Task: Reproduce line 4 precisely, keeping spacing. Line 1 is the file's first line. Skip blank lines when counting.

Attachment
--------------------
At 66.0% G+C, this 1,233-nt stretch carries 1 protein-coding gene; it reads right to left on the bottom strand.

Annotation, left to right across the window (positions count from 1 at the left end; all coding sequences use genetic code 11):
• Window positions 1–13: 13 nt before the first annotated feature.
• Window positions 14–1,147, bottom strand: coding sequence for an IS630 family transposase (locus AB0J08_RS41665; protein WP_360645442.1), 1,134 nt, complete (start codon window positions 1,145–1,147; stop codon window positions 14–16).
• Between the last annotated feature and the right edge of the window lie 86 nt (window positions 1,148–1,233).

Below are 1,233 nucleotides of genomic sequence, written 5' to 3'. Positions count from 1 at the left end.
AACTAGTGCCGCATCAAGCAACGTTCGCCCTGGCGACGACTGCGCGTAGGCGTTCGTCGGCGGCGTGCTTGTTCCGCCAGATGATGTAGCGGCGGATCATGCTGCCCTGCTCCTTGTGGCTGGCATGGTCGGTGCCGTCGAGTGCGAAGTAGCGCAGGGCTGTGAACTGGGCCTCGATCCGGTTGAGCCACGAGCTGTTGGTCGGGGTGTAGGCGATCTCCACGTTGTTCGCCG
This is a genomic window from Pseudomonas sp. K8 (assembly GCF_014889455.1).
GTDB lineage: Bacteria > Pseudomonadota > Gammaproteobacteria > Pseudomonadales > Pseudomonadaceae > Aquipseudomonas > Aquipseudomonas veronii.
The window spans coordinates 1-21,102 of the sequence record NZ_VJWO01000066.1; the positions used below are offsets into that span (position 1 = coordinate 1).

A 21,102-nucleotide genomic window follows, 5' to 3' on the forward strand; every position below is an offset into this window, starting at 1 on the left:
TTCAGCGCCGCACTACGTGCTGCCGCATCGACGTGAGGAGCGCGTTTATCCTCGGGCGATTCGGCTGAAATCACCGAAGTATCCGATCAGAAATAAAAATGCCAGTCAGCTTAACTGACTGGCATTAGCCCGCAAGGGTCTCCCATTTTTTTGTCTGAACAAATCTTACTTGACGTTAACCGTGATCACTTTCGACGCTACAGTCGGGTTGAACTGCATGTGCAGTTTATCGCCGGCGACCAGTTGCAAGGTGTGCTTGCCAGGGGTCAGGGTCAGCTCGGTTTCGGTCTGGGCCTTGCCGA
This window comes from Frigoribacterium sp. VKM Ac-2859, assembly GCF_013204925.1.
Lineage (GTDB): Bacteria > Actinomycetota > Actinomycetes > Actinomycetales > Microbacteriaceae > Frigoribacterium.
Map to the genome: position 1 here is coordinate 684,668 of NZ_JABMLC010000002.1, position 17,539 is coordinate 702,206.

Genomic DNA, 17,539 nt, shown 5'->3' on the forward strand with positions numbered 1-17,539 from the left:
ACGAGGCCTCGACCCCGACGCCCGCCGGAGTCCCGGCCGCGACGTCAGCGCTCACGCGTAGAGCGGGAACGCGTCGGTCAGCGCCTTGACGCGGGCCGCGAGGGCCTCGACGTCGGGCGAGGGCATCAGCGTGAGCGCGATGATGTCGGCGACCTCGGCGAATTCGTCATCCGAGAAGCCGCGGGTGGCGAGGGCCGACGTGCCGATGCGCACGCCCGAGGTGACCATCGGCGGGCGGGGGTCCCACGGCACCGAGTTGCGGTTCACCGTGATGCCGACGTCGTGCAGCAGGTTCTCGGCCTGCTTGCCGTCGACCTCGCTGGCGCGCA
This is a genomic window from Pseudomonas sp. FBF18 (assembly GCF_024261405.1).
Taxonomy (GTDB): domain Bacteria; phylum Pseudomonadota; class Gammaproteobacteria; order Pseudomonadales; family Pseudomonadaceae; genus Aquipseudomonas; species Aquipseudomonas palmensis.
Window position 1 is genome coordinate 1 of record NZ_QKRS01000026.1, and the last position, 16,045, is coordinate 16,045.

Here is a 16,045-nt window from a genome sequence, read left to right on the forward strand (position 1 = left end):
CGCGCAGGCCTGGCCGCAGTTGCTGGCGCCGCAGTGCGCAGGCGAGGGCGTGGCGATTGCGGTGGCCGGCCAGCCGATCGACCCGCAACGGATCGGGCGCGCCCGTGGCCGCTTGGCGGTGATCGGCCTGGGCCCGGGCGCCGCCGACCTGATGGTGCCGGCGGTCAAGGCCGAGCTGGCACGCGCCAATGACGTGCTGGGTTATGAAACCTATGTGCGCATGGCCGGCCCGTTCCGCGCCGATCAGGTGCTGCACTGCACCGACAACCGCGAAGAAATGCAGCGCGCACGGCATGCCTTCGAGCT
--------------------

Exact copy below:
• Window positions 14–1,147, bottom strand: coding sequence for an IS630 family transposase (locus AB0J08_RS41665; protein WP_360645442.1), 1,134 nt, complete (start codon window positions 1,145–1,147; stop codon window positions 14–16).